Brought to you by Discover Siskiyou
The best part about hiking the stretch of the Pacific Crest Trail in Siskiyou County, apart from the stunning views, is visiting the “friendliest towns on the trail.” They make for the perfect place to refuel, grab a hot shower and meal, and even celebrate your accomplishment with a local craft beer.
Unless you are willing to hike a certain number of miles or days, and then turn around and finish back where you started, you will need to arrange a shuttle. Most hikers arrange their own shuttles, making arrangements to get dropped off and picked up by friends and family on prearranged days and times. There is also the Siskiyou STAGE bus service that stops at both Castle Crags State Park and the PCT trailhead at Soda Creek Road. The buses connect the trail with the communities of Dunsmuir, Mt. Shasta City and Weed with connections available to Yreka, Etna, and Seiad Valley.
If I had to choose, I would rather end my hike at one of the trailheads served by the Siskiyou STAGE to finish off a trip, long or short. A night or two in a Mt. Shasta City (named the first official “Trail Town” of the PCT) hotel, in a real bed, with a hot shower and restaurants that actually cook non-freeze dried food for you is a heavenly way to round out a good PCT hike.
Here are some of the beautiful PCT towns you discover along the Pacfic Crest Trail:
Situated in a canyon and surrounded by the dramatic Castle Crags wilderness near the Soda Creek Trailhead, Dunsmuir is a charming railroad town with lots of great food and lodging that has been a go-to stop for hikers for a long time. The Dunsmuir Lodge is a favorite option that offers comfortable lodging and gives rides to PCT hikers when possible, and the Railroad Park Resort offers the “only in Siskiyou” experience of eating on a caboose and sleeping in a train.
When it comes to food, it’s hard to beat Dunsmuir, but both the Cornerstone Cafe and the Wheelhouse offering big breakfasts to refuel, and Yaks on the Five can deliver a hiker’s much-needed caloric bang for a few bucks with burgers built on cinnamon rolls and more than 20 craft beers on tap, many from other towns along the trail! And, it doesn’t get more local than the Dunsmuir Brewery Works, which also serves great seasonal food featuring local ingredients.
No other mountain dominates the Pacific Crest Trail the way Mount Shasta does, so it’s no surprise that the city of Mount Shasta was proudly named the first official “Trail Town” of the Pacific Crest Trail. It was officially announced in 2018 as part of the commemoration of the 50th anniversary of the National Trails System Act and there’s typically a celebration in July. But even outside the celebration, as an official trail town, you can imagine how much the city of Mount Shasta loves its hikers!
There are a variety of yummy places to eat in town, and PCT hikers can indulge in particularly large breakfasts at the original Black Bear Diner and Cooper’s Restaurant in the Best Western Tree House. The Berryvale Market & Cafe and Mount Shasta Grocery offer great local food resupply stops, and there is a wealth of outdoor shops in town for hiking needs. There’s even a new outdoor beer garden, Garden Tap, at the Native Grounds Nursery.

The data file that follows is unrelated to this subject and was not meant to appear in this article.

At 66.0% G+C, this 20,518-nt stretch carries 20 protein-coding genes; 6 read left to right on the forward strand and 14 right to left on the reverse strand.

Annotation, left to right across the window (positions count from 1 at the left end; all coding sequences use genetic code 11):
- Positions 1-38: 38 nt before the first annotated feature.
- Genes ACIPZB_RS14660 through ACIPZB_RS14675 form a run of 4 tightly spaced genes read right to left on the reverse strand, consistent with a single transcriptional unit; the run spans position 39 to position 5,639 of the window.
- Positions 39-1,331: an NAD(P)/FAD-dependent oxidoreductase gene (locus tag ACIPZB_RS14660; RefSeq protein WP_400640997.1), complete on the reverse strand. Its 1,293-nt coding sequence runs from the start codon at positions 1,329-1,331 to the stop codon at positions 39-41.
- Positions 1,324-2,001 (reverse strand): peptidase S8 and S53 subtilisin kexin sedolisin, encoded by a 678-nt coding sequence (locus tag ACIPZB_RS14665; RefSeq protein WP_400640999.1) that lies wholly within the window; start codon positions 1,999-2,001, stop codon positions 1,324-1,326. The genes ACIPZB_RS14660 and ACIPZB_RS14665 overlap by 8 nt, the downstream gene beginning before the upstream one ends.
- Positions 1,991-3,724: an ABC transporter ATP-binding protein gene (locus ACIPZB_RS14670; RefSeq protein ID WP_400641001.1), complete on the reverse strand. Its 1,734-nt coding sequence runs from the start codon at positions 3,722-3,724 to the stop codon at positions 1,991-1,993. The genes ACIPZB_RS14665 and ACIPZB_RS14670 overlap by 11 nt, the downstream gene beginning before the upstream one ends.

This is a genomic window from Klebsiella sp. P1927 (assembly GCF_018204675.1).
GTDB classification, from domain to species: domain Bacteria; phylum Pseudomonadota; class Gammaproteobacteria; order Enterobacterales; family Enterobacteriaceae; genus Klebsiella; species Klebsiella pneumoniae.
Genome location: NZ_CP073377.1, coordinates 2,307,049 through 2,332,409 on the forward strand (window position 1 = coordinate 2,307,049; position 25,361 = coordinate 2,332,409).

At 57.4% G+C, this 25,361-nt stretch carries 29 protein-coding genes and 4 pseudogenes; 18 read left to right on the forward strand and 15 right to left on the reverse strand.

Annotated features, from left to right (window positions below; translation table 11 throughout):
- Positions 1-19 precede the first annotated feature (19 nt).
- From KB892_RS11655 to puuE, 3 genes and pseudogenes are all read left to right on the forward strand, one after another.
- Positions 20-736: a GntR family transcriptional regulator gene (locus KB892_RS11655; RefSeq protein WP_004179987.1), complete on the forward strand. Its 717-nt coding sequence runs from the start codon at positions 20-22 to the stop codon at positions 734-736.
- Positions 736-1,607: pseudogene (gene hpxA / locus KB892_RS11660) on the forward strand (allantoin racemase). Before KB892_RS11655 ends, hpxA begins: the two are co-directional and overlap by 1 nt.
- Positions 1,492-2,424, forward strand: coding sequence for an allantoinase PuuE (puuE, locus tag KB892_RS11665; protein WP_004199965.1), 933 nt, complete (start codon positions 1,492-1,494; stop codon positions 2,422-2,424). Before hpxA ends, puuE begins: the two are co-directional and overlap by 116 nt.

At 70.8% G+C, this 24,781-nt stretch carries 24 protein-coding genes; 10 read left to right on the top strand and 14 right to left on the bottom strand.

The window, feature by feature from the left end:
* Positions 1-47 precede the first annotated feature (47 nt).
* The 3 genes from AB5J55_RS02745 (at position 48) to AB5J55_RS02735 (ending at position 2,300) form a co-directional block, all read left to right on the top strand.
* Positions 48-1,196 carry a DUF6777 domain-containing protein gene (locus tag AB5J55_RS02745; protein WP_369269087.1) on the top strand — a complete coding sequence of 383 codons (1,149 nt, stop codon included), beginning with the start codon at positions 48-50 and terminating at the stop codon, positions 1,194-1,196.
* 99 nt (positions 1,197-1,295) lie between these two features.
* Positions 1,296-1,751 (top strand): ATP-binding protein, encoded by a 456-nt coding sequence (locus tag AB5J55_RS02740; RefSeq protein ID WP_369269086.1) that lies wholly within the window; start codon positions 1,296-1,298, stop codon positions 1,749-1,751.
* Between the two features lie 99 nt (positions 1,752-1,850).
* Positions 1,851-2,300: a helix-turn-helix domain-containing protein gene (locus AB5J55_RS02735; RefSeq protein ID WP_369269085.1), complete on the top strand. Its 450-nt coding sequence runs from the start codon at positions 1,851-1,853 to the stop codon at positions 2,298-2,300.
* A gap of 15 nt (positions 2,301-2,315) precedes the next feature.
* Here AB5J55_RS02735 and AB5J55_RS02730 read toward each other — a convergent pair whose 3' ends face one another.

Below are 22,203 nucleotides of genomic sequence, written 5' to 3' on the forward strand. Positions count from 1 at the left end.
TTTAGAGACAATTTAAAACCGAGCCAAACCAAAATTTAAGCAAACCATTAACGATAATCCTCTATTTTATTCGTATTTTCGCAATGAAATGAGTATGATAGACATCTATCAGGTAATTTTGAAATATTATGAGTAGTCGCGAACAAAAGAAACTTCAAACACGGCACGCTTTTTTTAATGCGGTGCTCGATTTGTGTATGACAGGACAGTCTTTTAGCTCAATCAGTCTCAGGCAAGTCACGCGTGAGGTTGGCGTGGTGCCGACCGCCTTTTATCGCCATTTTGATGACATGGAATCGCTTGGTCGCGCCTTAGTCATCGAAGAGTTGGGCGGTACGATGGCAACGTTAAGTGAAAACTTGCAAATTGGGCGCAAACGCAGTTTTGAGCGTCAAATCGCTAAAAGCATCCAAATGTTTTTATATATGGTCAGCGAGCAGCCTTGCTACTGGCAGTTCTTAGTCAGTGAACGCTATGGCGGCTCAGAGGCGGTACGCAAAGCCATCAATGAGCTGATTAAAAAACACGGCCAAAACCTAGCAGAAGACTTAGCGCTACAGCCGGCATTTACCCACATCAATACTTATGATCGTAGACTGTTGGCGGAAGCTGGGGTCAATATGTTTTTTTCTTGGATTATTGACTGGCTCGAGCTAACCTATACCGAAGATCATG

There are also lots of lodging options, including the Shasta Inn and Strawberry Valley Inn next to Native Grounds, as well as the recently renovated Inn at Mount Shasta. You can even find adventure and hiker-friendly accommodations at the brand new LOGE Mt. Shasta that offers everything from hotel rooms to hostel bunks and camping.
A few day hike from Mount Shasta, the charming town of Etna, population 700, has been called the friendliest town on the trail. It’s situated in the valley below Etna Summit and offers not one but TWO local breweries including the Etna Brewing Company (one of the oldest in California!) and Paystreak Brewing. The tiny town is also home to the Denny Bar Co., the only craft distillery-restaurant between Sacramento and Oregon.
The local post office is known to bring in an extra dumpster during PCT “hiker season” and the local high school art students design the town’s annual trail patch. It’s not unusual to see backpacks lining Main Street, or locals giving rides to hikers to and from Etna Summit. The lovely Alderbrook Manor in town maintains an official “Hiker’s Hut” and the Collier Hotel and Etna Motel are quaint and comfortable options right in town.
There are also a number of tasty restaurants and bakeries in town where hikers can refuel on delicious local fare. Even the hardware store and coffee shop get into the action, selling some of PCT hikers’ most-used backpacking supplies.
Seiad Valley, located near Happy Camp and close to the mighty Klamath River, has the singular charm of the fact that every through hiker on the trail actually has to pass straight through the little enclave of buildings that make up Seiad. One of those buildings is the Seiad post office, which makes it a convenient resupply point.
One of the other buildings is the Seiad Cafe, which happens to be the home of the famous (infamous?) pancake challenge that was once featured on the Food Network. For PCT hikers, or anyone crazy enough to take the challenge, the task is to eat five giant pancakes and the meal is free. Sounds easy, until you realize the size of the spatula hanging on the wall! International hikers are also pleased to discover that the cafe regularly stocks all kinds of things you wouldn’t expect to find off the beaten track simply because of the number of hikers that roll through each summer. (Vegemite, anyone?) Of course, there are lots of other things to choose from on the menu too, so you don’t have to be a glutton for pancake punishment to enjoy the stop to refuel!